Socializing Your Dog

Charli Saltzman

During training at the Seeing Eye, all of our dogs were used to working and spending time together. Some of the dogs were excited to be around other dogs, playing together when we allowed them to, while others preferred to stay out of the fun, resting at their owner’s feet. Either way, all of these dogs are used to being with other dogs and other people. Does your dog have other playmates? Or, maybe you are wondering, how can I introduce my dog to other dogs? There are a few techniques the Seeing Eye has given us when introducing our dogs to new playmates.

Many of us dog guide owners had pets at home, and the instructors wanted us to know how to easily get our guide dogs acquainted with our pet dogs. First of all, you should never introduce two dogs unless they are in a neutral territory. So, if you take your dog to a house where there is another dog, the dogs should be introduced on leash outside. Once the two dogs are acquainted, they should be fine together every other time you go over to that house. When allowing the dogs to play, make sure that they are carefully monitored. You wouldn’t want playing to get out of hand. For example, one person allowed two dogs to play without supervision, and when that person checked on them, their collars were tangled. Plus, you never know how rough a dog can play. Some dogs play calmly while others are a little rougher. Did you know that, if one dog is on leash, both dogs should be on leash?

I didn’t know this until I attended the Seeing Eye. Do you know why? It has to do with how secure the dog feels. Take two dogs, Buddy and Spot. Spot is on leash while Buddy is allowed to run free. Buddy walks up to Spot and sniffs him, and immediately, Spot snaps at Buddy. This is because Spot, being on a leash, felt threatened by Buddy, who seemed to have the upper hand because he was loose. Keeping both dogs on leash is the best way to monitor what the dogs are doing. Once the dogs are used to each other, of course it is okay to let them run free and have fun.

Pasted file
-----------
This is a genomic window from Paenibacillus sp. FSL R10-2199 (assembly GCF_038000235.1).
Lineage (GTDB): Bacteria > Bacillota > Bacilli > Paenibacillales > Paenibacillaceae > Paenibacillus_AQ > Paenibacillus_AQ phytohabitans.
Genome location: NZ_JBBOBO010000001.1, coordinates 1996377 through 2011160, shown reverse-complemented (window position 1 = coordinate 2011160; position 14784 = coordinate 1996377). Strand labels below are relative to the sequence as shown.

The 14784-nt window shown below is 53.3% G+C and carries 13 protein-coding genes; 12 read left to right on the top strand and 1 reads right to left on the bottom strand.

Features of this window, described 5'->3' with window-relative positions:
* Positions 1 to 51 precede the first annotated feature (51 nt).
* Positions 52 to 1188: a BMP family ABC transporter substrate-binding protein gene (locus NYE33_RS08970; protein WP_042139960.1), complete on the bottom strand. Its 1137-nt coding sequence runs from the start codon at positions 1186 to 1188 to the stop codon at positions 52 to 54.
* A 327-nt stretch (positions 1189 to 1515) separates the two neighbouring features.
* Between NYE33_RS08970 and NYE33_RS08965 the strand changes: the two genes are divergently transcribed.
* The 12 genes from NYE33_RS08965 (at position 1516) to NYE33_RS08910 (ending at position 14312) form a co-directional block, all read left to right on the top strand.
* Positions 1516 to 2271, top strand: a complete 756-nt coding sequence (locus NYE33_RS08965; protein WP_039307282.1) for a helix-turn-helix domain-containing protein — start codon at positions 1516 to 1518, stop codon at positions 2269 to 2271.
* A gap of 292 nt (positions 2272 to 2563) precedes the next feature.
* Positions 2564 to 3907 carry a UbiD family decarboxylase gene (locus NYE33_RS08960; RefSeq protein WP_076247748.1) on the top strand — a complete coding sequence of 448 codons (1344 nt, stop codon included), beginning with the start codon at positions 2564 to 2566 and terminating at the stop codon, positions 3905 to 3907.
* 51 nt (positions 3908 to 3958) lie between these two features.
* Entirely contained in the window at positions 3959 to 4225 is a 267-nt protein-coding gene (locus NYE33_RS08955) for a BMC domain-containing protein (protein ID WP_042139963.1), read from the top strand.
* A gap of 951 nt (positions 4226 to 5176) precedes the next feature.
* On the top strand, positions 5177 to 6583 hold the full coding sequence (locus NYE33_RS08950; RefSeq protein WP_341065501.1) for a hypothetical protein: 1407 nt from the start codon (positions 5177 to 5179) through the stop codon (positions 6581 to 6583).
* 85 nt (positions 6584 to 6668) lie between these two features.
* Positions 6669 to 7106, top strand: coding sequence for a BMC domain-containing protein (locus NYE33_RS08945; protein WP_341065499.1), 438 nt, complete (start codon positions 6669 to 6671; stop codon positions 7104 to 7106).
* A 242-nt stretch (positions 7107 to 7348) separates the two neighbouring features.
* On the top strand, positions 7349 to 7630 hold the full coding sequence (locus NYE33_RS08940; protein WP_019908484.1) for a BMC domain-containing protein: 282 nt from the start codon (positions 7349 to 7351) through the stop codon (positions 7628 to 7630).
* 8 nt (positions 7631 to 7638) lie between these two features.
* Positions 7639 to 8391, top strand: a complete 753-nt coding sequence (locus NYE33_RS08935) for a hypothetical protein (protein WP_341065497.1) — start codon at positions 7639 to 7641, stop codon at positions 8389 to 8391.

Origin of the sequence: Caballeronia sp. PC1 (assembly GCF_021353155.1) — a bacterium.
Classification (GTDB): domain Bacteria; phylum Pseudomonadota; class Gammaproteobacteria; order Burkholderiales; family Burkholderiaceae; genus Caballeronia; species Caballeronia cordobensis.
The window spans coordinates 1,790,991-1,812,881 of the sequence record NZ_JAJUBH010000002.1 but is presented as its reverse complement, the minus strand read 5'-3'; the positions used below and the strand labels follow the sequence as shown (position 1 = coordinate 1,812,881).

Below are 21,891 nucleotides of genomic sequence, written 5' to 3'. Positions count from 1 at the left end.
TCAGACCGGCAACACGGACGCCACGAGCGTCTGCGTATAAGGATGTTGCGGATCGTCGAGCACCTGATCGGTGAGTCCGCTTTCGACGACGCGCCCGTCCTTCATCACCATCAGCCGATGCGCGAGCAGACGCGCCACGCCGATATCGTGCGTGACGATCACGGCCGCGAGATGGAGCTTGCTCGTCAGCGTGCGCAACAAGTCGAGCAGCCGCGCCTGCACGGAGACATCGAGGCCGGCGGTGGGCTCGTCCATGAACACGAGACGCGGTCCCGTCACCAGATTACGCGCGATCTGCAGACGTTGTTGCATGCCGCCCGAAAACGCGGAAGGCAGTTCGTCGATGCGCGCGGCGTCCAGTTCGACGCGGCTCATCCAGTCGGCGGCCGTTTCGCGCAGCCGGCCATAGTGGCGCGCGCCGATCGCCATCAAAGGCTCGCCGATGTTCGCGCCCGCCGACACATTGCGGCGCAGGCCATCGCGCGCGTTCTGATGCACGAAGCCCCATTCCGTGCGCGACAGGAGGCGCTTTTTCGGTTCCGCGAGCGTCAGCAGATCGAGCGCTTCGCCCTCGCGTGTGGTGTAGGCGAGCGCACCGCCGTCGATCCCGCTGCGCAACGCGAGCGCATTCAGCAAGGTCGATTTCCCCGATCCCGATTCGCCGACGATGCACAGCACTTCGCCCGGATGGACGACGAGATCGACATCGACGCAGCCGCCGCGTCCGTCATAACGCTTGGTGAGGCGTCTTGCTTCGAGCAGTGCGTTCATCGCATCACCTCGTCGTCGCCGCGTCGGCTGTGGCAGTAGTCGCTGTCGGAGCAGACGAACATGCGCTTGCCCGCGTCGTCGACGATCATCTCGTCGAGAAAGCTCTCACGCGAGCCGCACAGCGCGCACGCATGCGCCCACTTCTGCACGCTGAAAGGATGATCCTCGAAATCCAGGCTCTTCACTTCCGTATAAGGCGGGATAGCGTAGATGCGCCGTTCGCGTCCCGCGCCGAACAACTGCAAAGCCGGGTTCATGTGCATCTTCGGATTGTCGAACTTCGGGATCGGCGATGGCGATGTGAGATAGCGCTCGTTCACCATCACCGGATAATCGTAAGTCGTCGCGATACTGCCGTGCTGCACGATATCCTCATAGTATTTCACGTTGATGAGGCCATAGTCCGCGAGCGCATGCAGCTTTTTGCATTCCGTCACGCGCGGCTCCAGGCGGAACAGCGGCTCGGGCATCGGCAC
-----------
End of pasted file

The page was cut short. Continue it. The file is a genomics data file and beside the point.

There are always different situations involved, so do not believe this will work for all dogs. Some dogs could care less if you bring a strange dog into the house, and others will act very aggressive. Some leashed dogs are so friendly that they love it when loose dogs come say hi to them. That’s how Joba is. He wouldn’t feel threatened. Princess, my pet dog we had for almost ten years, would have snapped at any dog that approached her. Each dog is different and has his or own personality.

Now, you have some information about getting your dog acquainted with other playmates. Just remember, as you enjoy having friends, your dog probably wants friends too. Allowing dogs to play together, especially for service dogs, can relieve some of the stress of working. For pet dogs, the playtime allows them to exercise. You may find that socializing your dog will turn out very beneficial.

More Information

ASPCA Socialization Information

Human Society Socialization Information


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